Tramlines Previews

UTNS – Tramlines 2016 what to watch

Away from the headline acts, musical super-sleuth Mark Perkins digs deep, and lets you know what not to miss on the smaller stages and the fringe events as we approach Tramlines 2016.

I don’t know about you, but for me, Tramlines is about those special moments when you discover something new that you weren’t expecting. Yes, Sister Sledge, bring it on Charlatans or Pixie Lott, but for me my best moments have been sitting with 20 people upstairs in the Shakespeare or underneath the City Hall with 50 manic metal fans, watching someone I hadn’t until then realised that I needed to see. Here’s my pick of the Tramlines 2016 acts you might not have heard of, who may well never become headliners in their own right, but who might just provide the best entertainment of the weekend, and maybe even give you something to talk about for years to come. In no order whatsoever, here they are.

2.3. Crystal stage, Friday 8pm

The name of the band, 2.3, is mentioned in reverential tones by those in the know, as they were Sheffield’s most renowned punk band back in 1977. Founder Paul Bowers is just as well known for his punk fanzine, Gunrubber, but 2.3 were the first Sheffield band from the punk/new wave era to be signed by a record label and release a single. I suspect a few famous names who came out of that era will be sneaking in for this one, to support their old mates in their first gig in almost 40 years.

The Japanese House. Bungalows and Bears, Sunday 8pm

My love for Amber Bain and her music, performed under the odd but instantly memorable name of The Japanese House, has continued to grow since I saw her earlier this year at the Leadmill. There will not be another show like this all weekend, and I’m certain I’ll be in need of some of her almost alien-sounding but delicate music by Sunday night. That she’s only 20 years old belies the sophistication of her music, and live, the songs inhabit a space you can’t help wanting to be in. Mesmerising and fascinating music which you should try to experience.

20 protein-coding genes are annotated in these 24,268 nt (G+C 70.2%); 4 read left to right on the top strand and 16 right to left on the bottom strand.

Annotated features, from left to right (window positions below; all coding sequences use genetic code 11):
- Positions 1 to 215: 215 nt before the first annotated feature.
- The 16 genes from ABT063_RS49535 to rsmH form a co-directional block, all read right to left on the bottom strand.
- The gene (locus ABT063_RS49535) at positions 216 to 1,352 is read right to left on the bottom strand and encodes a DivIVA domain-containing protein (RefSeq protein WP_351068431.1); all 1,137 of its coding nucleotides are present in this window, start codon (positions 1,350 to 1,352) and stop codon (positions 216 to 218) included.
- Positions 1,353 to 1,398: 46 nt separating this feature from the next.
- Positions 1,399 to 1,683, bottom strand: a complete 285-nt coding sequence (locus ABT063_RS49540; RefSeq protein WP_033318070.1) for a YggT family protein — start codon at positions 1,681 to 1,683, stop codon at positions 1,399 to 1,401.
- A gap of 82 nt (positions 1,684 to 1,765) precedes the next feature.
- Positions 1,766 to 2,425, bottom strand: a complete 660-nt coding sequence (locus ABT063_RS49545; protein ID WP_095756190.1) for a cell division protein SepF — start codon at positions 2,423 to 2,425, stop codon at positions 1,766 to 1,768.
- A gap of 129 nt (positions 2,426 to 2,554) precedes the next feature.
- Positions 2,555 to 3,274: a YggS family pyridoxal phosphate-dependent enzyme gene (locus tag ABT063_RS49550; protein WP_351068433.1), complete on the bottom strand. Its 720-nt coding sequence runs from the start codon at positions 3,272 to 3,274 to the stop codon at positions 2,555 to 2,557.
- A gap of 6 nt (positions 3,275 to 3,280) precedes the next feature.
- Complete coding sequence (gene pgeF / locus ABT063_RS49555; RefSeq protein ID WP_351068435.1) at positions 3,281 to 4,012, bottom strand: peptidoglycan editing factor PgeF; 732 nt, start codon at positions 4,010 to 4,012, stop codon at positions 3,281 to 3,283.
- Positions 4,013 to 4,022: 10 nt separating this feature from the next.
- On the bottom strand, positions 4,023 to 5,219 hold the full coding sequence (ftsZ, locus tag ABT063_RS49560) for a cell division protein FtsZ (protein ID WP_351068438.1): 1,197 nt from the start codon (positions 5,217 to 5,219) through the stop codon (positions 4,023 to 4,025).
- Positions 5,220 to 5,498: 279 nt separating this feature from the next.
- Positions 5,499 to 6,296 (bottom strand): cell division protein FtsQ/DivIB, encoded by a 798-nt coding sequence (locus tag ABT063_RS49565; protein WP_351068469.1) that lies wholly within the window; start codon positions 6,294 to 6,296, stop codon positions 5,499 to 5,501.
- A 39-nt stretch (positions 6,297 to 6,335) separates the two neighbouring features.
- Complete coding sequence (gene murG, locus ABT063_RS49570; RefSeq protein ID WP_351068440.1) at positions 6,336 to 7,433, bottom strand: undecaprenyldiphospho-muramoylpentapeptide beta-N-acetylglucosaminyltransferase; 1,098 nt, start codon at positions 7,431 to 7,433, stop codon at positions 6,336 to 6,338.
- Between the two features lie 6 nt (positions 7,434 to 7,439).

Japanese House

Dan Mangen. Cathedral, Saturday 7.30pm

Dan Mangen will be the perfect act for the Cathedral early on Saturday night. His new mini-album Unmake is a haunting mix of lugubrious and uplifting songs. I’ve know I’ve seen him before in Sheffield as a support act, I just can’t quite remember who he supported, but it’ll be good to see him perform his own full set. He’s coming all the way from Canada, so the least we can do is show him some respect and turn up to welcome him.

Field Music. Folk Forest, Saturday 6.45pm

I’m interested to see how Field Music go down in the Folk Forest, as their music might not seem the ideal fit at first, but their indie-pop credentials do come with the caveat that their songs are more than the run-of-the mill stuff you might expect from a group of lads from Sunderland. While they might kick up a bit of a storm amongst the Hunter’s Bar beard and sandal brigade, the more receptive of the audience will certainly love them.

K.O.G. & the Zongo Brigade, Main Stage Friday 6pm

We’ve written about this lot in Exposed, filmed for our In Session, played them on our radio show and even had them play at our Exposed Awards night, so you’ve no excuse for not knowing what to expect from K.O.G. & the Zongo Brigade. You will not be sitting down by the end of their set. Hell, you’ll be dancing 20 seconds into their first number, so catch them in Ponderosa Park and get down with your funky bad self.

Moon Duo. Cathedral, Sunday. 9.45pm